Lending The Ticker

Feds seek fugitive who fled after being convicted in $16 million mortgage fraud scheme

Oscar Ortiz charged with failing to appear for sentencing

Police cars

Nearly a year ago, Oscar Ortiz, a 53-year-old contractor from the Houston area, pleaded guilty to conspiring to commit bank, mail and wire fraud for his role in a $16 million mortgage fraud scheme.

Ortiz was due in court this week to receive his sentencing for that conviction, but when his sentencing hearing began, Ortiz was nowhere to be found.

And now the Federal Bureau of Investigation is searching for him.

According to the U.S. Attorney’s Office for the Southern District, Ortiz now stands charged with failing to appear and is considered a fugitive.

Ortiz’s original conviction stems from a mortgage fraud scheme in which he and a conspirator, Houston Realtor Seung Min Santillan, recruited straw borrowers to purchase residential properties in the Houston area.

As part of the scheme, Ortiz and Santillan obtained mortgages from lenders to purchase properties using the names and credit of the straw borrowers.

According to the U.S. Attorney’s Office, Ortiz and Santillan provided the lenders with “materially false information” to convince them to fund the residential loans.

Ortiz and Santillan used several business entities as part of the scheme including Uptown Builders, Americorp Builders, Luxury Quality Homes and Santi Investments.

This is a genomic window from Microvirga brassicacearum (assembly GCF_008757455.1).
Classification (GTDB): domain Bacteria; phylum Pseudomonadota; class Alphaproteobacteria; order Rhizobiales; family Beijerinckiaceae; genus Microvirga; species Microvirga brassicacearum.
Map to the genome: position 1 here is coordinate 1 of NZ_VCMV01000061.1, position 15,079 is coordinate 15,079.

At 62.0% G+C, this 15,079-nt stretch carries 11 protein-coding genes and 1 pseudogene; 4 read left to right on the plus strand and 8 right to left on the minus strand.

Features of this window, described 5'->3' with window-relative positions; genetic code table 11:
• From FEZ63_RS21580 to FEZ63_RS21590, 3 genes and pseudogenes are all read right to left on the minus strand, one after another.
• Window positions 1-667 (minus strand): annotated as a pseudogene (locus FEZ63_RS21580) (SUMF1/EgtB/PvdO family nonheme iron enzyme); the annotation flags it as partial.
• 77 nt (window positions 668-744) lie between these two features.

To get the straw borrowers to participate in the scheme, Ortiz and Santillan told them that the property would be in their name for only a short period of time while Ortiz made modifications to the property, before reselling the house.

Ortiz and Santillan also promised the straw borrowers that they would handle all the costs associated with purchasing and holding the properties.

Once the loans to purchase the residence in question funded, one or more of the business entities Ortiz used would receive a large portion of the loan proceeds.

According to the U.S. Attorney’s Office, this also occurred even when the same property was purchased for a second time in the name of a new straw borrower.

Court documents showed that Ortiz and Santillan were able to keep a large portion of the loan proceeds since the value of the residence had been inflated with fraudulent appraisal reports.

Last year, Santillan pleaded guilty to the conspiracy and making false statements on a loan application. And earlier this month, she was sentenced to 168 months in federal prison and ordered to pay $5,299,500 in restitution.

Ortiz, however, still remains at large with the FBI on the hunt for him.

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